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Endpoint:
toxicity to soil microorganisms
Data waiving:
study scientifically not necessary / other information available
Justification for data waiving:
other:
Justification for type of information:
JUSTIFICATION FOR DATA WAIVING
According to Column 2 of Information Requirement 9.4., Annex IX, Commission Regulation (EU) 1907/2006 ”These studies do not need to be conducted if direct and indirect exposure of the soil compartment is unlikely. In the absence of toxicity data for soil organisms, the equilibrium partitioning method may be applied to assess the hazard to soil organisms. Where the equilibrium partitioning method is applied to nanoforms, this shall be scientifically justified. The choice of the appropriate tests depends on the outcome of the chemical safety assessment. In particular for substances that have a high potential to adsorb to soil or that are very persistent, the registrant shall consider long-term toxicity testing instead of short-term.”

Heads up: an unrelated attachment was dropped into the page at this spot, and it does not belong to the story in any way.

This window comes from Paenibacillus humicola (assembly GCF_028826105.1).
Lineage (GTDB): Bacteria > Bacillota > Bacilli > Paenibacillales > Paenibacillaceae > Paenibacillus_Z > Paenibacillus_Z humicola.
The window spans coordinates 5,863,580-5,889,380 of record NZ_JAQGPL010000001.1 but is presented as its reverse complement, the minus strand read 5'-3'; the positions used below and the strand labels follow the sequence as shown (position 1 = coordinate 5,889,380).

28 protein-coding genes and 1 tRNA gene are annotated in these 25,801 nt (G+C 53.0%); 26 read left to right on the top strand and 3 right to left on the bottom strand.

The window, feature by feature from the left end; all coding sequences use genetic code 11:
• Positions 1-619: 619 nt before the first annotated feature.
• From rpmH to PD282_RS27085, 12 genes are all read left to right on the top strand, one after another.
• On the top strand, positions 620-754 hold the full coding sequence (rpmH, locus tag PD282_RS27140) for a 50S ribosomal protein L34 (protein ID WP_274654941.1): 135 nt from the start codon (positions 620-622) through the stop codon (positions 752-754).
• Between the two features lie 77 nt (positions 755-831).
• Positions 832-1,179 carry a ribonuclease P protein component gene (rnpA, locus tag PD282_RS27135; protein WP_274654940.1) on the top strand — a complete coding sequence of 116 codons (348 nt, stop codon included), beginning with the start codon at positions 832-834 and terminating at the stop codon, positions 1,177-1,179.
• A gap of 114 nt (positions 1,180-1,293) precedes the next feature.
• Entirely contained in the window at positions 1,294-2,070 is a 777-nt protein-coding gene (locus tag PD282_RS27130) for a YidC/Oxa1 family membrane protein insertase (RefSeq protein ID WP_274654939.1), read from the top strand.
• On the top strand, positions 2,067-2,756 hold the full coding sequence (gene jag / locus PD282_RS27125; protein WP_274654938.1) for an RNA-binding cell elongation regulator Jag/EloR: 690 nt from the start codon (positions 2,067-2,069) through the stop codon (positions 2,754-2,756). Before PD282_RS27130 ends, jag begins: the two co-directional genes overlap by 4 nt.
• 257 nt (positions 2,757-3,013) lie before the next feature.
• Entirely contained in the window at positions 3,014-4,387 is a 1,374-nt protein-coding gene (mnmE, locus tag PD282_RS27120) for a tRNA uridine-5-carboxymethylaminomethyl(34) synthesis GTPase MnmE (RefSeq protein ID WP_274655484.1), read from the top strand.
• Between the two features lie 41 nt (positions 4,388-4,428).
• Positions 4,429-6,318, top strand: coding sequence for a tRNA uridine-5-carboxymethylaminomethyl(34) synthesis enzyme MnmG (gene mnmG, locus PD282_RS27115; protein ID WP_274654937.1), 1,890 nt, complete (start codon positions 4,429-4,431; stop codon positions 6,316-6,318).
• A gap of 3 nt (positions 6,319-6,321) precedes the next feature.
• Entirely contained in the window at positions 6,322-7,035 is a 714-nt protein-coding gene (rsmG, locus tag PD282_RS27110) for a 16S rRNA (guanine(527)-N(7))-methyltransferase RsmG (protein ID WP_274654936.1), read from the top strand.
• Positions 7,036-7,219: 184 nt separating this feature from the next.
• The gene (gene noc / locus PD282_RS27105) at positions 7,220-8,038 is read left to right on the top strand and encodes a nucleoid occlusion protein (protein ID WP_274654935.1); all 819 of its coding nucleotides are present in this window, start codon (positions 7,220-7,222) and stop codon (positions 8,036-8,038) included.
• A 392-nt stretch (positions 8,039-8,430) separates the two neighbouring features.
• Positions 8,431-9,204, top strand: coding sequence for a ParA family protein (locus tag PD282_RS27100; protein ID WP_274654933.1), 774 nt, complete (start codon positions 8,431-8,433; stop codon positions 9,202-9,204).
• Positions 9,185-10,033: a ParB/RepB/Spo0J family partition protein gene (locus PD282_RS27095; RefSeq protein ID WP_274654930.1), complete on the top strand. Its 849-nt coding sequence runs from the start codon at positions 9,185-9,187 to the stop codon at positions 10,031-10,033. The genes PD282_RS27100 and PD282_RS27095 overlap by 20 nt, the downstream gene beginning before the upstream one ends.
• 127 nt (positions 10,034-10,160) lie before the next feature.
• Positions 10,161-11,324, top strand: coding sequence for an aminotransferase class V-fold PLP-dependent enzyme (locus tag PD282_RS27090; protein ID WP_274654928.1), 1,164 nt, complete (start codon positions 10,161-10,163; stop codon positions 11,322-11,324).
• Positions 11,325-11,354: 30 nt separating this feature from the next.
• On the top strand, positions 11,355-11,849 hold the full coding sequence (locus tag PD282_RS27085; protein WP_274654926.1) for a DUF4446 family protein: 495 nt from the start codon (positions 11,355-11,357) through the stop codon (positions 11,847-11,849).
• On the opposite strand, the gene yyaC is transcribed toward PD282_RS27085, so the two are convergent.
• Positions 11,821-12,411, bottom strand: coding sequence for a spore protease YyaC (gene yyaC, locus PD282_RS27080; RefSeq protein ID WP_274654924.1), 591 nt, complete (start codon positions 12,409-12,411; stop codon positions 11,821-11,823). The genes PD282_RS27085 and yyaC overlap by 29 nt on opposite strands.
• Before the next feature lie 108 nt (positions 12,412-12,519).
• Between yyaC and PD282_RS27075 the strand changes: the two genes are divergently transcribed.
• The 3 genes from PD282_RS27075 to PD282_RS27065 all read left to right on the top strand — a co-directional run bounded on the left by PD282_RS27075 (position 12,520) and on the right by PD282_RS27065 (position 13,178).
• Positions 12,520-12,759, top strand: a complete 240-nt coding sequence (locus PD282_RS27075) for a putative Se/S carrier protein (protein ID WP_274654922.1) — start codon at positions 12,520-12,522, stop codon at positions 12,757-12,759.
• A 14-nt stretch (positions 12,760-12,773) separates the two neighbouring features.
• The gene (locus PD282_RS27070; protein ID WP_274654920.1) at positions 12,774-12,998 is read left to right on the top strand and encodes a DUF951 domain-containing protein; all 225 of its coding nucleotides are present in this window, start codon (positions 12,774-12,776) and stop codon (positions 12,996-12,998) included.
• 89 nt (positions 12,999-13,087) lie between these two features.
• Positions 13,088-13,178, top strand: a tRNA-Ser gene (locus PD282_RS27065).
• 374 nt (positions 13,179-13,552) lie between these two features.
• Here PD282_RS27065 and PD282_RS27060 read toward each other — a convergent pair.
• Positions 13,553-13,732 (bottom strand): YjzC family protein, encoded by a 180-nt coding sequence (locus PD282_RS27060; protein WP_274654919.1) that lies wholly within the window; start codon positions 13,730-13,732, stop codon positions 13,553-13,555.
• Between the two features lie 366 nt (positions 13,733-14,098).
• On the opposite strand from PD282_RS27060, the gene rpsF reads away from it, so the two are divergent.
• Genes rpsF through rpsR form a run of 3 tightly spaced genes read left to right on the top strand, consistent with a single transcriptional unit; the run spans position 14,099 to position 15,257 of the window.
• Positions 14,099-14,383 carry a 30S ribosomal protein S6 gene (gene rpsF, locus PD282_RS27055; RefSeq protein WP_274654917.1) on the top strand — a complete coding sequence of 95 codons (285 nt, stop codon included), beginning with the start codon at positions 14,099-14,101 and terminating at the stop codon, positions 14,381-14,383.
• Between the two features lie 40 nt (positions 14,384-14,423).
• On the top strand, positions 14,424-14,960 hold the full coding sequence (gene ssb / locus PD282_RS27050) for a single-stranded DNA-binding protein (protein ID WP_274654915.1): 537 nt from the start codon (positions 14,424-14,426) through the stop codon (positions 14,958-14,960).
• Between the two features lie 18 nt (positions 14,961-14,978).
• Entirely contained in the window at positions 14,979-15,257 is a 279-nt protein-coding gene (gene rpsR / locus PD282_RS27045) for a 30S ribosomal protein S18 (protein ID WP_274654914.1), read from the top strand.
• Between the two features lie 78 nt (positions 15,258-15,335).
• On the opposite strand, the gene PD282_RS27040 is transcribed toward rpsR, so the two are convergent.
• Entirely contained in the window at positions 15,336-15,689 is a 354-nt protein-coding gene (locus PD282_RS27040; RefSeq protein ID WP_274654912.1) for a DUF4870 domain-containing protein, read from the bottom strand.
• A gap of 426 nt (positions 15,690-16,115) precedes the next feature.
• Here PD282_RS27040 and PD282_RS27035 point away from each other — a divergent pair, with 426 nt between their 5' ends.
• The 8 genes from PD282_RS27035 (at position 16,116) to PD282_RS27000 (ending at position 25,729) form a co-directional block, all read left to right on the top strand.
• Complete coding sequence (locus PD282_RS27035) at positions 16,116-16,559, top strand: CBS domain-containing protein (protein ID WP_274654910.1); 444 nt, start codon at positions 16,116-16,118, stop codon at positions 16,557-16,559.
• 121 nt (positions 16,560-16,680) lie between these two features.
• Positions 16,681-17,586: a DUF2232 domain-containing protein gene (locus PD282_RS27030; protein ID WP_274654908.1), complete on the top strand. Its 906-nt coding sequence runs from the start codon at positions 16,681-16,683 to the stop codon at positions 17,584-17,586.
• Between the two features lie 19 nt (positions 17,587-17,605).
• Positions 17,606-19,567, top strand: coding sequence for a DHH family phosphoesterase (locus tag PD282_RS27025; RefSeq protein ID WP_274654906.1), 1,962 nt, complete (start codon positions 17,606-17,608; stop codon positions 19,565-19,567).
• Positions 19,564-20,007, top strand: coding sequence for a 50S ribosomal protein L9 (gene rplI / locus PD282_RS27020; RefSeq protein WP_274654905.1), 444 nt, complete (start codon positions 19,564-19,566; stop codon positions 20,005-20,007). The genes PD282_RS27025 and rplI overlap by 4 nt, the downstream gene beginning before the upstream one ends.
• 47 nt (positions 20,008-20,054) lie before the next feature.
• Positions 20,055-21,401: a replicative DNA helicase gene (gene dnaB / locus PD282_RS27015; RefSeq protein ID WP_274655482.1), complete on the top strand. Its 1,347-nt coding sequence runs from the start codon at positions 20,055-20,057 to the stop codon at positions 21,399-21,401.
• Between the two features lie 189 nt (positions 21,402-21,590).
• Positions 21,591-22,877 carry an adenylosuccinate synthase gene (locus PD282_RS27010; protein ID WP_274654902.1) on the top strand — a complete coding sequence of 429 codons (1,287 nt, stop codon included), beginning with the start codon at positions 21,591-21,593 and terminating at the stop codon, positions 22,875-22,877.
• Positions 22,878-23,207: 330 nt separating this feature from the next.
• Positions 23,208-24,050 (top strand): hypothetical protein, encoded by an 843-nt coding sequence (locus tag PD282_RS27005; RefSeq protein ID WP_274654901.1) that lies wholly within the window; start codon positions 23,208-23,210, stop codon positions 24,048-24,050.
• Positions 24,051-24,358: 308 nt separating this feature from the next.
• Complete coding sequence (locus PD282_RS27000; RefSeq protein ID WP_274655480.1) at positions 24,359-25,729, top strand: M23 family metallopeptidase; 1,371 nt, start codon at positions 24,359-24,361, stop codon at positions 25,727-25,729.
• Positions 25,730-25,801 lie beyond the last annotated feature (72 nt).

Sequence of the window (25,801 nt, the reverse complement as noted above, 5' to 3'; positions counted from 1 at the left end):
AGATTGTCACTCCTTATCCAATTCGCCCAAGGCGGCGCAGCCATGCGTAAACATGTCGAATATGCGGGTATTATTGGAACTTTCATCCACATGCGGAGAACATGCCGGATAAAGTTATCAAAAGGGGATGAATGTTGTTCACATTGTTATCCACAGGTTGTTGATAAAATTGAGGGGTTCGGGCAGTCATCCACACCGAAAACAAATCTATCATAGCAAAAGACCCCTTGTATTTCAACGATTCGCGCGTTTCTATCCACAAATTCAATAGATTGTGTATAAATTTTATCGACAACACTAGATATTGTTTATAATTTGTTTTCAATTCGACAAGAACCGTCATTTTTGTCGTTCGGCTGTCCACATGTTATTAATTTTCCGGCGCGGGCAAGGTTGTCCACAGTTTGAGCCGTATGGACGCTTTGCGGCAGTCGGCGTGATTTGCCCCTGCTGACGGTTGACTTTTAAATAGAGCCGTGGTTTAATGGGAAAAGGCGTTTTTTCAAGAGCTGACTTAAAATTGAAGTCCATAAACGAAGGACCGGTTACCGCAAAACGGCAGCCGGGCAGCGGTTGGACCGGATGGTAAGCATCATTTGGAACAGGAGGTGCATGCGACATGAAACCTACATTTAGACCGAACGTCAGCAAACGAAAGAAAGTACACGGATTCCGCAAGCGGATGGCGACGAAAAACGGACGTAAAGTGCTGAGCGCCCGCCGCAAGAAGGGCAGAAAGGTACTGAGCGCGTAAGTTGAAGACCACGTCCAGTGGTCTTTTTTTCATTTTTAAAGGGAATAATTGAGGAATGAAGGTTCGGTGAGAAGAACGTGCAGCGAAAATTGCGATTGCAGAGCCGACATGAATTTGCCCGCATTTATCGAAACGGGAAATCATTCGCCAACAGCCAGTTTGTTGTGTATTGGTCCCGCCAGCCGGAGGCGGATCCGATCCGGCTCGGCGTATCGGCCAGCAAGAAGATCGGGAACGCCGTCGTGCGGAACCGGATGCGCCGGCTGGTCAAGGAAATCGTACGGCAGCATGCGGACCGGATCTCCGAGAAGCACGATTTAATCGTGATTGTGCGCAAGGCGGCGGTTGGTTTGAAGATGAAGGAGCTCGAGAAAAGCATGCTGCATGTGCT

According to Section 8.4.2 of ECHA Guidance on IR & CSA, Part B: Hazard assessment (Version 2.1; ECHA, 2011), “For substances which are classified as harmful, toxic or very toxic to aquatic life (i.e. H412, H411, H410 and H400), an aquatic PNEC can be derived. In these circumstances there are unclassified hazards to the sediment and soil compartments because toxicity to aquatic organisms is used as an indicator of concern for sediment and soil organisms, and a screening risk characterisation is undertaken using the equilibration partitioning method (EPM) to derive PNECs for sediment and soil. Hence quantitative exposure assessment, i.e. derivation of PECs, is mandatory for the water, sediment and soil environmental compartments.